'A review February 2006'
 Karen Downing

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 So much has already been written about Rupert Spira and his work. It has been examined through many lenses – art history, ceramic traditions, philosophy, particular forms and technical methods and even the potter’s life. I wondered if there was anything left to say. In search of a focus I went for a walk and, as I walked, I realised that the way I was seeing and feeling the landscape was what I experience when I look at the work of Rupert Spira.

The sky was overcast, the sun brightening the grey sky but not breaking through the cloud.  As I crested the river wall, there was a sea mist rolling in over the low-lying river.  Boats and buoys sat starkly on the still, silver surface in the foreground, faded to shadows in the middle distance and disappeared entirely where water, land and sky merged into one.  There was no horizon line, no sense of scale; I was at once subsumed into, and entirely separate from, the fog. I walked through it and details were unveiled, gradually and almost imperceptibly. The opposite bank, a mooring marker, bird tracks on the mudflats, a wooden post, the very path beneath my feet emerged; familiar markers revealed through the unfamiliar, pointing the way home.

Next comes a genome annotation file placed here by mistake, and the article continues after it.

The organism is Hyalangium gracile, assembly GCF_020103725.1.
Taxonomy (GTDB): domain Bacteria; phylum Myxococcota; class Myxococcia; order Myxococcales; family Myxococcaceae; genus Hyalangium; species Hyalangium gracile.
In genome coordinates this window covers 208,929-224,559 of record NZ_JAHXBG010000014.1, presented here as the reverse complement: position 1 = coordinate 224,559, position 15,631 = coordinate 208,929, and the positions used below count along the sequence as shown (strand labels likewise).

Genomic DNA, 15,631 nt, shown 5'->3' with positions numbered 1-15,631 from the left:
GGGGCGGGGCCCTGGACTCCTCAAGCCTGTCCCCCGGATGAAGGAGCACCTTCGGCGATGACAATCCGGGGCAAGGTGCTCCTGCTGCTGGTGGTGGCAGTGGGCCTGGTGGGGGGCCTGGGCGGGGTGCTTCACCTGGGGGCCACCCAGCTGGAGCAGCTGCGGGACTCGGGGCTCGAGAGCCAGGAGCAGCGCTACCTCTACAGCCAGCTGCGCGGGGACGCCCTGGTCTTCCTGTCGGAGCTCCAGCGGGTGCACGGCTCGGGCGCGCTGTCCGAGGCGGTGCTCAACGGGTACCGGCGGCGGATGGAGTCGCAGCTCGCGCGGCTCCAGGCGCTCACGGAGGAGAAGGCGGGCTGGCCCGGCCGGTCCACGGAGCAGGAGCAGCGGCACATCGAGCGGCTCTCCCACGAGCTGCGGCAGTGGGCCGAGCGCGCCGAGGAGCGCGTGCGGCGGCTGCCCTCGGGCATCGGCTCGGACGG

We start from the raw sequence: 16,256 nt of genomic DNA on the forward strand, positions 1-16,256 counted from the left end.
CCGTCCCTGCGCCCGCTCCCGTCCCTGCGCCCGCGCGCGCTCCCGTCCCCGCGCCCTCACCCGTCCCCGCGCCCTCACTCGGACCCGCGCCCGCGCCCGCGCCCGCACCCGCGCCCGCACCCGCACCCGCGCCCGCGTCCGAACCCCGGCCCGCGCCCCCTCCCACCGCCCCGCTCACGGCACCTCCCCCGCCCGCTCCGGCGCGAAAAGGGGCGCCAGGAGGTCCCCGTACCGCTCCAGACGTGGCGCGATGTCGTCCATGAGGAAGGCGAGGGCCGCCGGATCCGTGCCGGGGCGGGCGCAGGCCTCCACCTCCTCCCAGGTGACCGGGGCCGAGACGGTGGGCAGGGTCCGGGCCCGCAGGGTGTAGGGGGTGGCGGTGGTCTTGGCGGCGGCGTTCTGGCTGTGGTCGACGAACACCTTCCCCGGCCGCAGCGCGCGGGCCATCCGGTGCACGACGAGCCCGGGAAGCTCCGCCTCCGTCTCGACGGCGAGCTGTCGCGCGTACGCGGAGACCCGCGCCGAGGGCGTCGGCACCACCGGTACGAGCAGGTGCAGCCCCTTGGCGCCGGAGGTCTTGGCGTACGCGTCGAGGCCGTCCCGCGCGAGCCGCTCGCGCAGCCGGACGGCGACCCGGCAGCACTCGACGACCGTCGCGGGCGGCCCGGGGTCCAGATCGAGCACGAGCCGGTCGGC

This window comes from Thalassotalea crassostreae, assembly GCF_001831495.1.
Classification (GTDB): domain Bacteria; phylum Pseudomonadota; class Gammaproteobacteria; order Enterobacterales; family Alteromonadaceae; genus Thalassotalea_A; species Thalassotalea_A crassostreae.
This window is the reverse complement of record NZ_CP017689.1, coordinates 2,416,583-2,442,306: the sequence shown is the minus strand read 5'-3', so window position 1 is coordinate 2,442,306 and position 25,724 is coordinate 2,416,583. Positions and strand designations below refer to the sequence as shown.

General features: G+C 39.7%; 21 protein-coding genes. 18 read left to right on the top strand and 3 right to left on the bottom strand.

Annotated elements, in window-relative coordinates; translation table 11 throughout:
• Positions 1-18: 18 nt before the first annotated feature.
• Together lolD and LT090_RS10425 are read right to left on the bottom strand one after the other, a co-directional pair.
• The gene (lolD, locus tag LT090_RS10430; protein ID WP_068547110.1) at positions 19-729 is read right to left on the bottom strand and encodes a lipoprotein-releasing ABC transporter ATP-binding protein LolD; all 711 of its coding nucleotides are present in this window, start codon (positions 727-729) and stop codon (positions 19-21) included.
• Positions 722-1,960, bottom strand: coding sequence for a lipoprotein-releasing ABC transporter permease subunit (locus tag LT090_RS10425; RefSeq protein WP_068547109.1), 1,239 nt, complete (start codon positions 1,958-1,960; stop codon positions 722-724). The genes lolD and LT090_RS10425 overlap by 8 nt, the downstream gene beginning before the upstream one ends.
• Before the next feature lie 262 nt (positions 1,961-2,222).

My appreciation and comprehension of Rupert’s work is not rational or intellectual.  My response to his work has always been instinctive and emotional. Of course this response also contains a critical element but Rupert’s pots enable me to move beyond the limits of my own sensibilities and judgements, to reach out towards the unfamiliar, secure in the familiar languages of clay, glaze and form.

In the sweep of a bowl, the stretch of a cylinder, the expansive breath of a jar there is a feeling of limitlessness, of possibilities inherent not only in the material but also in the non-material, the metaphysical. Each pot reaches out to touch the universal and yet, because of its own particularities, is firmly rooted in the world.